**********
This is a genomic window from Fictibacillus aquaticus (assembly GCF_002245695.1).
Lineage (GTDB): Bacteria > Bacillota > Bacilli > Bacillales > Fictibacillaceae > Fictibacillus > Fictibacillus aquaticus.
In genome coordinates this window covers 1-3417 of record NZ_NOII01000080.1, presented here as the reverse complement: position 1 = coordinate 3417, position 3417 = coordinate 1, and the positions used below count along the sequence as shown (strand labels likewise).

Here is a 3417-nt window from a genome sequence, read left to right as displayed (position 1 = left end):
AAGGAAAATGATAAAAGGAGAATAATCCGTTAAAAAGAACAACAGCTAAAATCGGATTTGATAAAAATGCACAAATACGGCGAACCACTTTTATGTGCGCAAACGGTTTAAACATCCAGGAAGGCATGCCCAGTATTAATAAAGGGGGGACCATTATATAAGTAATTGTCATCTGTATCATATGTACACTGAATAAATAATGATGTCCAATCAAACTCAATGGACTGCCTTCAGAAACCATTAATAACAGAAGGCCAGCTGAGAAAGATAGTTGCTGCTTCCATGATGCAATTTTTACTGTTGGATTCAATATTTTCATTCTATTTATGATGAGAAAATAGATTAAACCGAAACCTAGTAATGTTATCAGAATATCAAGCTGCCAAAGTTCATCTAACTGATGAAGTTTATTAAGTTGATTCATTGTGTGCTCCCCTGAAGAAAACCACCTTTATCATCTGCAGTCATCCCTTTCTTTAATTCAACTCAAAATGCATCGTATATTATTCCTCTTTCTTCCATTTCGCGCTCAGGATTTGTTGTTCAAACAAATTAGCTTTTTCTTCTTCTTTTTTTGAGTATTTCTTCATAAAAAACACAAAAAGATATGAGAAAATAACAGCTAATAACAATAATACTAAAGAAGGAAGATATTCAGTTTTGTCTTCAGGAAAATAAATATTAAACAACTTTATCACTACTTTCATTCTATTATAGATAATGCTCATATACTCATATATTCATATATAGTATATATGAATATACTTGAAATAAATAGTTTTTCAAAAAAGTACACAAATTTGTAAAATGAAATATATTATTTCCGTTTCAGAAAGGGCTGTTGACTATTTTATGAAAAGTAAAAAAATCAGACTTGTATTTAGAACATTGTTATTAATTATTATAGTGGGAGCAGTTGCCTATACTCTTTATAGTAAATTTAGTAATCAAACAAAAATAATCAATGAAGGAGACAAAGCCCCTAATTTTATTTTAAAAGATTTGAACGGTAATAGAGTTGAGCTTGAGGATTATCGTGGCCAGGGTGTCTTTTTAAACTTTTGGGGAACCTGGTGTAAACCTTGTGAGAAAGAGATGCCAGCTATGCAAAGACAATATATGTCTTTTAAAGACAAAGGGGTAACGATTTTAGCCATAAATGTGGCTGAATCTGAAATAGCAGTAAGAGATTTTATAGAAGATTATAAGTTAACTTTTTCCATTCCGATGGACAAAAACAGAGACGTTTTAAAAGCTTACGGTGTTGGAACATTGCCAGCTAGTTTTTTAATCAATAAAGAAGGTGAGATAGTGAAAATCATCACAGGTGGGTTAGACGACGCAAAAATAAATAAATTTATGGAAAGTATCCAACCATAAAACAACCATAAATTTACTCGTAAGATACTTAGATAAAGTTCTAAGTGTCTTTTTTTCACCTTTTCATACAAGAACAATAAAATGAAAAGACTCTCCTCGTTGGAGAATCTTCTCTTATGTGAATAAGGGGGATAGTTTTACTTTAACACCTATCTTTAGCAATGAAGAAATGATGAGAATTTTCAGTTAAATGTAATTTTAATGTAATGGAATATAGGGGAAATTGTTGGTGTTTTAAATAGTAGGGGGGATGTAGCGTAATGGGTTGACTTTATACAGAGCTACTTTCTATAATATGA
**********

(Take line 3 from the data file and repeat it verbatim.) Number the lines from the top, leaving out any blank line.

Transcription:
In genome coordinates this window covers 1-3417 of record NZ_NOII01000080.1, presented here as the reverse complement: position 1 = coordinate 3417, position 3417 = coordinate 1, and the positions used below count along the sequence as shown (strand labels likewise).